Careful custody and handling of patient information and documents or materials containing confidential information or trade secrets are of great importance. Each employee is responsible for safeguarding against theft, loss, unauthorized use, or disclosure of this information. Therefore, all employees must take whatever steps are necessary to ensure that all documents and information are handled, stored, transmitted, or destroyed in a manner that will preserve confidentiality and eliminate loss or misuse.

Telephone Usage

 Employees occasionally may have to make personal calls during work hours. They should be limited in quantity and duration. All long-distance personal calls must be made on the employee’s personal cell phone.


Employees must wear uniforms or protective clothing whenever specified by the employer. Although business casual clothing is acceptable, there are some items that are not appropriate for dental office wear.

These items include:

• T-shirts with vulgar or suggestive language

 • Casual shorts such as cut-offs or stretch shorts

• Extremely sheer clothing

• Tank tops with no other body covering

 • Any outlandish or overly revealing attire

 It is impossible to try to list every item that might be objectionable. Any questions about particular clothing items should be directed to the office manager or dentist for approval. Management may send an employee home, if necessary, to change into something acceptable for dental office work.

 Receiving Guests and Visitors

The reception area must be staffed at all times during all office hours. No persons other than employees are permitted behind the reception desk. Patients should be greeted promptly and courteously by the person sitting at the reception desk. Product vendors, charity collectors, etc., will be seen only by appointment with the dentist.

Hours of Business

The dental office’s general hours of business are 8 a.m. to 5 p.m. Monday through Thursday. Individual work assignments may vary, as well as Saturday office hours. Our target is to work 8am-5pm Monday-Friday with 4 dental hygiene days.

Performance of Work

An employee is expected to perform all assigned tasks for which he or she is qualified, competent, and legally authorized. This extends to the full range of tasks pertinent to the employee’s position. It also includes the proper maintenance of patient charts and records, as well as avoiding patient neglect. All registrations, certifications, permits, continuing education, or other governmental authorizations must be kept current. Employees must comply with all statutes and regulations (including, but not limited to, OSHA and HIPAA) applicable to this office.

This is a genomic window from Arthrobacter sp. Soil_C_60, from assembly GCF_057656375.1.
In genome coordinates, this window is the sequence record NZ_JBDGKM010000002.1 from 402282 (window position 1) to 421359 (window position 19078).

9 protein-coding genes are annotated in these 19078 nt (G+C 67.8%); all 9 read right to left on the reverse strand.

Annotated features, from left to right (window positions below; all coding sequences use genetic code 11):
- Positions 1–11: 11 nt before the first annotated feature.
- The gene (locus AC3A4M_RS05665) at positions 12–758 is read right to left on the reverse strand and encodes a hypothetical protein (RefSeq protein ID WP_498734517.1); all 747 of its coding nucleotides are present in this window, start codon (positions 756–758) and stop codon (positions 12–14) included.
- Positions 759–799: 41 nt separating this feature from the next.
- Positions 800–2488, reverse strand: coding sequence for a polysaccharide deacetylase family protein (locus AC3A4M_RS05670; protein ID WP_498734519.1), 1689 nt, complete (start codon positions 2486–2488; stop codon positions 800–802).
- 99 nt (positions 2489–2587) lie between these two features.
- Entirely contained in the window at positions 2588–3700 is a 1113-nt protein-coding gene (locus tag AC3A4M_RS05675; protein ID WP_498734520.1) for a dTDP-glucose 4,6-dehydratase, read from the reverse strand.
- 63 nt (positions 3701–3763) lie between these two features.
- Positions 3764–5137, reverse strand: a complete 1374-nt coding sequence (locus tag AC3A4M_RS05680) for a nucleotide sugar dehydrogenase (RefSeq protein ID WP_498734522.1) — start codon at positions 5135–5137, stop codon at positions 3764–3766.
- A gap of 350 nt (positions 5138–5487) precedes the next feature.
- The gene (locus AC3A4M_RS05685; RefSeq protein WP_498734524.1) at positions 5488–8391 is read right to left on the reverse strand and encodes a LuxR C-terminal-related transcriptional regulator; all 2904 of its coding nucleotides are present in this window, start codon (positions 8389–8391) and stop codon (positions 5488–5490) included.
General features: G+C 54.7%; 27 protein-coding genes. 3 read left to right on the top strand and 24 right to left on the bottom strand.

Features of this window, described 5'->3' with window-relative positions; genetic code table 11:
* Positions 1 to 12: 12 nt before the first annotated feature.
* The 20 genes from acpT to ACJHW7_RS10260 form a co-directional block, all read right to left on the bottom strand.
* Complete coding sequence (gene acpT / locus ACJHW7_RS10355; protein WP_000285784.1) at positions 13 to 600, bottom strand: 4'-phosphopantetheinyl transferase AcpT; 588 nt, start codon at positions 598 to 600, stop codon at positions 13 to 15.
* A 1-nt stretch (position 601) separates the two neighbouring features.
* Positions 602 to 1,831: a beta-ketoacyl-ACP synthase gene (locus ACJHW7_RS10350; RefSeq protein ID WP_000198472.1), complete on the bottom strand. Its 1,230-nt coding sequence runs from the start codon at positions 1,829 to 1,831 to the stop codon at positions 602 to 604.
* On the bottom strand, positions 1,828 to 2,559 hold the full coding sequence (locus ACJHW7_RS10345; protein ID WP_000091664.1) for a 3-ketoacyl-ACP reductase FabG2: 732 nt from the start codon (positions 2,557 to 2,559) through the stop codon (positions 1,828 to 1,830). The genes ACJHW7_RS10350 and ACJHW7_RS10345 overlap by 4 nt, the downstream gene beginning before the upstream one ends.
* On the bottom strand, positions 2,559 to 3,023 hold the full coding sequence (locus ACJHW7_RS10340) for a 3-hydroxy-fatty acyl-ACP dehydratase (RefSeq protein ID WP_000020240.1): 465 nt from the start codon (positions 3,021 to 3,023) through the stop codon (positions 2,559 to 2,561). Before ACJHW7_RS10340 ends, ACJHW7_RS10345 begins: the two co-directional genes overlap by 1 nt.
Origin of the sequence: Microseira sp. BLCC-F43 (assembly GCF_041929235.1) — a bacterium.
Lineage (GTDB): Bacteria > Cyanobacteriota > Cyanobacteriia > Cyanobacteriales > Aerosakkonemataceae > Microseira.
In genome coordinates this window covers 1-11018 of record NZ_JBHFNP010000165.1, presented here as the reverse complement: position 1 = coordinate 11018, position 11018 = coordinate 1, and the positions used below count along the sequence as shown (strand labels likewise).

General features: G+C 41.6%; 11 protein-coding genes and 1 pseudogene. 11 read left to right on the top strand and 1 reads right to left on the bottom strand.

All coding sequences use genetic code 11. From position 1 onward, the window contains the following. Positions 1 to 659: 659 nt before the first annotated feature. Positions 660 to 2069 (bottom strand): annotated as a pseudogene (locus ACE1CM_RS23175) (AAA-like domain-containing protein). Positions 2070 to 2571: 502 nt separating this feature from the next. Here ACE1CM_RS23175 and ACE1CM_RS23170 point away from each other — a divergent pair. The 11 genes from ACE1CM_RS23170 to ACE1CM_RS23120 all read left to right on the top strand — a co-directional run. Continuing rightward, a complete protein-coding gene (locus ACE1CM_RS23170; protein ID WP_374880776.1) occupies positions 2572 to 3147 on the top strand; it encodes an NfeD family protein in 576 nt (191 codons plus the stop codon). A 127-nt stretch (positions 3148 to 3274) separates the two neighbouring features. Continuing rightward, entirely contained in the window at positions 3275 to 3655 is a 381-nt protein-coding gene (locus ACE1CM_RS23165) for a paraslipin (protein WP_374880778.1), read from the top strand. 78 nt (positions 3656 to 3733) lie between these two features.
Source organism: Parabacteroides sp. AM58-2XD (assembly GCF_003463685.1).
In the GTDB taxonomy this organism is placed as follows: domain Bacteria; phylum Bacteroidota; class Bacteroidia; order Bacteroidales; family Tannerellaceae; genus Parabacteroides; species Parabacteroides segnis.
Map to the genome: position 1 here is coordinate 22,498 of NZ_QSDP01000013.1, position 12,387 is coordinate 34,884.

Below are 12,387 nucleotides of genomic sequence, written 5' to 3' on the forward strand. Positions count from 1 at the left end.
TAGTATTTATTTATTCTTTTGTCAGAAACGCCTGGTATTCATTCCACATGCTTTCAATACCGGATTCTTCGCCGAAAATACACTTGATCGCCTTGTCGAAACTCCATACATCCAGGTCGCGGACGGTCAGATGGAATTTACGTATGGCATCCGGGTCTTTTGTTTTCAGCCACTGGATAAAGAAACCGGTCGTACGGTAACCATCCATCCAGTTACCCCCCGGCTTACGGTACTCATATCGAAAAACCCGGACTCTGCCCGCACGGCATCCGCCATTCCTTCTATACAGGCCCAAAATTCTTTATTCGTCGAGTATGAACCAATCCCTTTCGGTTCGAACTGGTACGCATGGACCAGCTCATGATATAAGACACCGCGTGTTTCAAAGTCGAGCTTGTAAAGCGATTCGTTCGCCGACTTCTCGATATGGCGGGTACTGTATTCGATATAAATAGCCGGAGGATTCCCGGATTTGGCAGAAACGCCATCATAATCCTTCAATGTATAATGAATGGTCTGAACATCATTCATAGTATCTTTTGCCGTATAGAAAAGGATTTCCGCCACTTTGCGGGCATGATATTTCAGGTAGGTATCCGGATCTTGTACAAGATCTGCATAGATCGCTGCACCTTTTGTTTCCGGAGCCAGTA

All staff members are responsible for good attendance and punctuality. This means reporting to work on each scheduled workday unless illness or other unavoidable circumstances make it impossible to do so, or unless management has given prior permission to be absent. If you expect to be more than 10 minutes late, call the office. If you will be absent from your position for the entire day, call the office as early as possible so alternate staffing may be arranged. Contact the office manager or the dentist if you feel you need to leave during the day because of illness, injury, or some other compelling reason. Chronic lateness or poor attendance can result in job action and may be considered in the employer’s decision on whether to continue the employment relationship.

Work Schedule

The work schedule of a dental office is based on (a) the demand and flow of the work and (b) the patient appointment calendar. For example, if the dentist is away from the office for a seminar, vacation, illness, or any other reason, or when the appointment calendar is light, the work schedule will be revised to match the need for services in each job category. Consequently, even full-time employees are not guaranteed a minimum number of work hours. Compensation is based on hours worked rather than a regular weekly salary. An effort will be made to schedule work with reasonable advance notice, but sudden changes and emergencies may arise.


 Full-time employees are allowed one hour for lunch. Part-time employees may take an unpaid lunch if they desire. The lunch break is not part of compensated work time. Lunch and other breaks may be staggered, like starting and quitting times, in order to cover all the hours the office is open. Under federal law, employees are entitled a 15-minute break for every four hours worked.


Occasionally, employees may be called upon or need to work more than 40 hours in one week (including Saturday and Sunday). All overtime work must be discussed with and approved by management in advance. There are often valid reasons for overtime, but discussion with management may result in other ways to accomplish the necessary tasks. Employees who are considered non-exempt (hourly) under the provisions of the Fair Labor Standards Act (FLSA) will be compensated at the regular pay for up to 40 hours worked in a workweek. Any hours worked in excess of 40 hours by a non-exempt employee will be paid at 1 1/2 times that employee’s regular rate of pay. Holidays, vacations, and other forms of paid leave are treated as hours worked for purposes of computing authorized overtime.